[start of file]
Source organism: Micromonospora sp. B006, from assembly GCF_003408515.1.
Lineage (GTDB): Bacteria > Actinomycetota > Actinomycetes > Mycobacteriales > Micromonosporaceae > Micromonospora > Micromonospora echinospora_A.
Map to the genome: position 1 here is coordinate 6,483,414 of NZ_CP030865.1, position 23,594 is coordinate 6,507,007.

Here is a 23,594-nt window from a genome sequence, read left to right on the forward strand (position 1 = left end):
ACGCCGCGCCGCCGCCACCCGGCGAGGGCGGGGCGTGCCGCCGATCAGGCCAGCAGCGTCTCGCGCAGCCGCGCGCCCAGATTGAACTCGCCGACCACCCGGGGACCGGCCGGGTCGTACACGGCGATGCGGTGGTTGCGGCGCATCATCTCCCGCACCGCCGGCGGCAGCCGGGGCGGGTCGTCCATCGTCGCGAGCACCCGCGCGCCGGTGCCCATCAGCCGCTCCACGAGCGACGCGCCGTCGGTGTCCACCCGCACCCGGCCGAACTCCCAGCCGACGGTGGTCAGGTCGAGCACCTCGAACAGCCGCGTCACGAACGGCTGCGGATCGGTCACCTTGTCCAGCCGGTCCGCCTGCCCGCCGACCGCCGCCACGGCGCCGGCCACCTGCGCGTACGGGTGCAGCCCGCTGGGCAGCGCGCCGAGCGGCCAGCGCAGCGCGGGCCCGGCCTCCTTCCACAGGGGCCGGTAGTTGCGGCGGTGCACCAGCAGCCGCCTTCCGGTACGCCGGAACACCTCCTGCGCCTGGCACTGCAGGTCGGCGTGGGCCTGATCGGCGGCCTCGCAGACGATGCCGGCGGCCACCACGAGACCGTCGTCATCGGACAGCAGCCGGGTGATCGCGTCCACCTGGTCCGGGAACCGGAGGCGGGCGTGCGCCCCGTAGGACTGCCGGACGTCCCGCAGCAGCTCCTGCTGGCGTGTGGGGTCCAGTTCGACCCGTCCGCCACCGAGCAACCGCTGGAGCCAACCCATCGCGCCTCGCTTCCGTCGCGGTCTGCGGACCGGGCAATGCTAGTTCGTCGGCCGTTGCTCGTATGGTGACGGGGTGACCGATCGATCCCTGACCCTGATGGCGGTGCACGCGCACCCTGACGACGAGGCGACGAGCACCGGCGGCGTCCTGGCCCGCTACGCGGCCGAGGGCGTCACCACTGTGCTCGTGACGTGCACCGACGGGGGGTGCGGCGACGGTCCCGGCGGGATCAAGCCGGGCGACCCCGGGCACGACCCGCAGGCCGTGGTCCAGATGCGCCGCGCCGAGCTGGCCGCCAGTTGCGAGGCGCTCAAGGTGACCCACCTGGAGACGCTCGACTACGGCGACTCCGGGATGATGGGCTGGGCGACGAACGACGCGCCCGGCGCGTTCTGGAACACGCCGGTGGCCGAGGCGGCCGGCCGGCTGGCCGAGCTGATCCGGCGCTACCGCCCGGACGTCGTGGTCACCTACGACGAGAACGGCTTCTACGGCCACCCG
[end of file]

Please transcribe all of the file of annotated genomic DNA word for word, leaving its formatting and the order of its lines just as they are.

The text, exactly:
Source organism: Micromonospora sp. B006, from assembly GCF_003408515.1.
Lineage (GTDB): Bacteria > Actinomycetota > Actinomycetes > Mycobacteriales > Micromonosporaceae > Micromonospora > Micromonospora echinospora_A.
Map to the genome: position 1 here is coordinate 6,483,414 of NZ_CP030865.1, position 23,594 is coordinate 6,507,007.

Here is a 23,594-nt window from a genome sequence, read left to right on the forward strand (position 1 = left end):
ACGCCGCGCCGCCGCCACCCGGCGAGGGCGGGGCGTGCCGCCGATCAGGCCAGCAGCGTCTCGCGCAGCCGCGCGCCCAGATTGAACTCGCCGACCACCCGGGGACCGGCCGGGTCGTACACGGCGATGCGGTGGTTGCGGCGCATCATCTCCCGCACCGCCGGCGGCAGCCGGGGCGGGTCGTCCATCGTCGCGAGCACCCGCGCGCCGGTGCCCATCAGCCGCTCCACGAGCGACGCGCCGTCGGTGTCCACCCGCACCCGGCCGAACTCCCAGCCGACGGTGGTCAGGTCGAGCACCTCGAACAGCCGCGTCACGAACGGCTGCGGATCGGTCACCTTGTCCAGCCGGTCCGCCTGCCCGCCGACCGCCGCCACGGCGCCGGCCACCTGCGCGTACGGGTGCAGCCCGCTGGGCAGCGCGCCGAGCGGCCAGCGCAGCGCGGGCCCGGCCTCCTTCCACAGGGGCCGGTAGTTGCGGCGGTGCACCAGCAGCCGCCTTCCGGTACGCCGGAACACCTCCTGCGCCTGGCACTGCAGGTCGGCGTGGGCCTGATCGGCGGCCTCGCAGACGATGCCGGCGGCCACCACGAGACCGTCGTCATCGGACAGCAGCCGGGTGATCGCGTCCACCTGGTCCGGGAACCGGAGGCGGGCGTGCGCCCCGTAGGACTGCCGGACGTCCCGCAGCAGCTCCTGCTGGCGTGTGGGGTCCAGTTCGACCCGTCCGCCACCGAGCAACCGCTGGAGCCAACCCATCGCGCCTCGCTTCCGTCGCGGTCTGCGGACCGGGCAATGCTAGTTCGTCGGCCGTTGCTCGTATGGTGACGGGGTGACCGATCGATCCCTGACCCTGATGGCGGTGCACGCGCACCCTGACGACGAGGCGACGAGCACCGGCGGCGTCCTGGCCCGCTACGCGGCCGAGGGCGTCACCACTGTGCTCGTGACGTGCACCGACGGGGGGTGCGGCGACGGTCCCGGCGGGATCAAGCCGGGCGACCCCGGGCACGACCCGCAGGCCGTGGTCCAGATGCGCCGCGCCGAGCTGGCCGCCAGTTGCGAGGCGCTCAAGGTGACCCACCTGGAGACGCTCGACTACGGCGACTCCGGGATGATGGGCTGGGCGACGAACGACGCGCCCGGCGCGTTCTGGAACACGCCGGTGGCCGAGGCGGCCGGCCGGCTGGCCGAGCTGATCCGGCGCTACCGCCCGGACGTCGTGGTCACCTACGACGAGAACGGCTTCTACGGCCACCCG